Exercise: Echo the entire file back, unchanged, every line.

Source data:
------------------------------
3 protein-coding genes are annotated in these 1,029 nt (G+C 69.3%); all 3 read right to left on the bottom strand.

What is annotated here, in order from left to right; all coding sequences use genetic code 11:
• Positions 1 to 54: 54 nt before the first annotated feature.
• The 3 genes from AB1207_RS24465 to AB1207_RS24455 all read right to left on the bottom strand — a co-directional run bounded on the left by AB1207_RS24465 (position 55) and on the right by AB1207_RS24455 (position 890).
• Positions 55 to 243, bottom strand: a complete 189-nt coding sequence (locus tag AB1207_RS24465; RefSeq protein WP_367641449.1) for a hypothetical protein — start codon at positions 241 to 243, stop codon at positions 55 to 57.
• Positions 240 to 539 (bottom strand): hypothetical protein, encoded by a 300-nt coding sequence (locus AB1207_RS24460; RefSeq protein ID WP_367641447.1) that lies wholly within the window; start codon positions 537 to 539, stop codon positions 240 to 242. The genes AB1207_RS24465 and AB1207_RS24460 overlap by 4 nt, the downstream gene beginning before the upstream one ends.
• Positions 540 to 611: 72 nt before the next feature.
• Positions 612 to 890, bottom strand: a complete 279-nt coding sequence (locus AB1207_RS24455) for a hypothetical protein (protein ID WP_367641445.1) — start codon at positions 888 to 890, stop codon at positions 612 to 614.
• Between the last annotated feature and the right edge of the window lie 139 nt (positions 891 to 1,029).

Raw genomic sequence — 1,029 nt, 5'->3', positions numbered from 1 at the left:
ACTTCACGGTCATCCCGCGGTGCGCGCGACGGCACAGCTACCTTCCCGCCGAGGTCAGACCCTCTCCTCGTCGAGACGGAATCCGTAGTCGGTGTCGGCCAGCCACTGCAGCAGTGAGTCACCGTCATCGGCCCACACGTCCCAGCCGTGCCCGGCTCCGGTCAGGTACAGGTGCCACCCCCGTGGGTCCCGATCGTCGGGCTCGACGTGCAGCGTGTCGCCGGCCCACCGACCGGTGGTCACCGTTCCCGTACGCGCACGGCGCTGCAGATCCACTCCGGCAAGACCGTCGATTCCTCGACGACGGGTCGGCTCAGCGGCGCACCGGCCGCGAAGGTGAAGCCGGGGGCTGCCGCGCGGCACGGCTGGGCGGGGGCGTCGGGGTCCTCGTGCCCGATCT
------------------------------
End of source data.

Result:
3 protein-coding genes are annotated in these 1,029 nt (G+C 69.3%); all 3 read right to left on the bottom strand.

What is annotated here, in order from left to right; all coding sequences use genetic code 11:
• Positions 1 to 54: 54 nt before the first annotated feature.
• The 3 genes from AB1207_RS24465 to AB1207_RS24455 all read right to left on the bottom strand — a co-directional run bounded on the left by AB1207_RS24465 (position 55) and on the right by AB1207_RS24455 (position 890).
• Positions 55 to 243, bottom strand: a complete 189-nt coding sequence (locus tag AB1207_RS24465; RefSeq protein WP_367641449.1) for a hypothetical protein — start codon at positions 241 to 243, stop codon at positions 55 to 57.
• Positions 240 to 539 (bottom strand): hypothetical protein, encoded by a 300-nt coding sequence (locus AB1207_RS24460; RefSeq protein ID WP_367641447.1) that lies wholly within the window; start codon positions 537 to 539, stop codon positions 240 to 242. The genes AB1207_RS24465 and AB1207_RS24460 overlap by 4 nt, the downstream gene beginning before the upstream one ends.
• Positions 540 to 611: 72 nt before the next feature.
• Positions 612 to 890, bottom strand: a complete 279-nt coding sequence (locus AB1207_RS24455) for a hypothetical protein (protein ID WP_367641445.1) — start codon at positions 888 to 890, stop codon at positions 612 to 614.
• Between the last annotated feature and the right edge of the window lie 139 nt (positions 891 to 1,029).

Raw genomic sequence — 1,029 nt, 5'->3', positions numbered from 1 at the left:
ACTTCACGGTCATCCCGCGGTGCGCGCGACGGCACAGCTACCTTCCCGCCGAGGTCAGACCCTCTCCTCGTCGAGACGGAATCCGTAGTCGGTGTCGGCCAGCCACTGCAGCAGTGAGTCACCGTCATCGGCCCACACGTCCCAGCCGTGCCCGGCTCCGGTCAGGTACAGGTGCCACCCCCGTGGGTCCCGATCGTCGGGCTCGACGTGCAGCGTGTCGCCGGCCCACCGACCGGTGGTCACCGTTCCCGTACGCGCACGGCGCTGCAGATCCACTCCGGCAAGACCGTCGATTCCTCGACGACGGGTCGGCTCAGCGGCGCACCGGCCGCGAAGGTGAAGCCGGGGGCTGCCGCGCGGCACGGCTGGGCGGGGGCGTCGGGGTCCTCGTGCCCGATCT